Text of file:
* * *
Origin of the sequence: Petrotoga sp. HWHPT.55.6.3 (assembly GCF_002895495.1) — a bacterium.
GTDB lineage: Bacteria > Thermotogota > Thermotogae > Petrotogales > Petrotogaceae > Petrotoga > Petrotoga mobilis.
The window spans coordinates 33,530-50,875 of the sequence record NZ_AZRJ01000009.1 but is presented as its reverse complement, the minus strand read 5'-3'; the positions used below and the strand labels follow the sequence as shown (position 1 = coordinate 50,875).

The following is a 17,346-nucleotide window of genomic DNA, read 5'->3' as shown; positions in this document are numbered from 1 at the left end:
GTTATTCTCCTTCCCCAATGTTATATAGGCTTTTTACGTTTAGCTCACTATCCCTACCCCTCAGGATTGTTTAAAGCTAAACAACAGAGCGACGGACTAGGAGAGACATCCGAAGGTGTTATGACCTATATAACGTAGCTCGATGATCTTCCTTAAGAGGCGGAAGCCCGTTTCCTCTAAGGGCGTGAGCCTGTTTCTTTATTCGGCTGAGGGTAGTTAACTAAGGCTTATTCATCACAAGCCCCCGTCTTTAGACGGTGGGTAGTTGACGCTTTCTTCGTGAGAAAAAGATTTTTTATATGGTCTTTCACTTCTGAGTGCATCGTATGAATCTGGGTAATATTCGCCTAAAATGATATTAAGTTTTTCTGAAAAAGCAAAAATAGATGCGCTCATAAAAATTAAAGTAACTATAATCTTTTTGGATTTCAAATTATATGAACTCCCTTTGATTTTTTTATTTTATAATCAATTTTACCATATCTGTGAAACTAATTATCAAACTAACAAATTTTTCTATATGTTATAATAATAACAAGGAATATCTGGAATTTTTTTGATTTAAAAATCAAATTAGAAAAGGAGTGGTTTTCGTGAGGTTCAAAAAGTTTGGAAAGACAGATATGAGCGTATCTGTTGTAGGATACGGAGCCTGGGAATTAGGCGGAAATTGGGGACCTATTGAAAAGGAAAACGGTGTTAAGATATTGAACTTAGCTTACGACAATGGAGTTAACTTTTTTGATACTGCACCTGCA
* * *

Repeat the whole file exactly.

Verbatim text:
Origin of the sequence: Petrotoga sp. HWHPT.55.6.3 (assembly GCF_002895495.1) — a bacterium.
GTDB lineage: Bacteria > Thermotogota > Thermotogae > Petrotogales > Petrotogaceae > Petrotoga > Petrotoga mobilis.
The window spans coordinates 33,530-50,875 of the sequence record NZ_AZRJ01000009.1 but is presented as its reverse complement, the minus strand read 5'-3'; the positions used below and the strand labels follow the sequence as shown (position 1 = coordinate 50,875).

The following is a 17,346-nucleotide window of genomic DNA, read 5'->3' as shown; positions in this document are numbered from 1 at the left end:
GTTATTCTCCTTCCCCAATGTTATATAGGCTTTTTACGTTTAGCTCACTATCCCTACCCCTCAGGATTGTTTAAAGCTAAACAACAGAGCGACGGACTAGGAGAGACATCCGAAGGTGTTATGACCTATATAACGTAGCTCGATGATCTTCCTTAAGAGGCGGAAGCCCGTTTCCTCTAAGGGCGTGAGCCTGTTTCTTTATTCGGCTGAGGGTAGTTAACTAAGGCTTATTCATCACAAGCCCCCGTCTTTAGACGGTGGGTAGTTGACGCTTTCTTCGTGAGAAAAAGATTTTTTATATGGTCTTTCACTTCTGAGTGCATCGTATGAATCTGGGTAATATTCGCCTAAAATGATATTAAGTTTTTCTGAAAAAGCAAAAATAGATGCGCTCATAAAAATTAAAGTAACTATAATCTTTTTGGATTTCAAATTATATGAACTCCCTTTGATTTTTTTATTTTATAATCAATTTTACCATATCTGTGAAACTAATTATCAAACTAACAAATTTTTCTATATGTTATAATAATAACAAGGAATATCTGGAATTTTTTTGATTTAAAAATCAAATTAGAAAAGGAGTGGTTTTCGTGAGGTTCAAAAAGTTTGGAAAGACAGATATGAGCGTATCTGTTGTAGGATACGGAGCCTGGGAATTAGGCGGAAATTGGGGACCTATTGAAAAGGAAAACGGTGTTAAGATATTGAACTTAGCTTACGACAATGGAGTTAACTTTTTTGATACTGCACCTGCA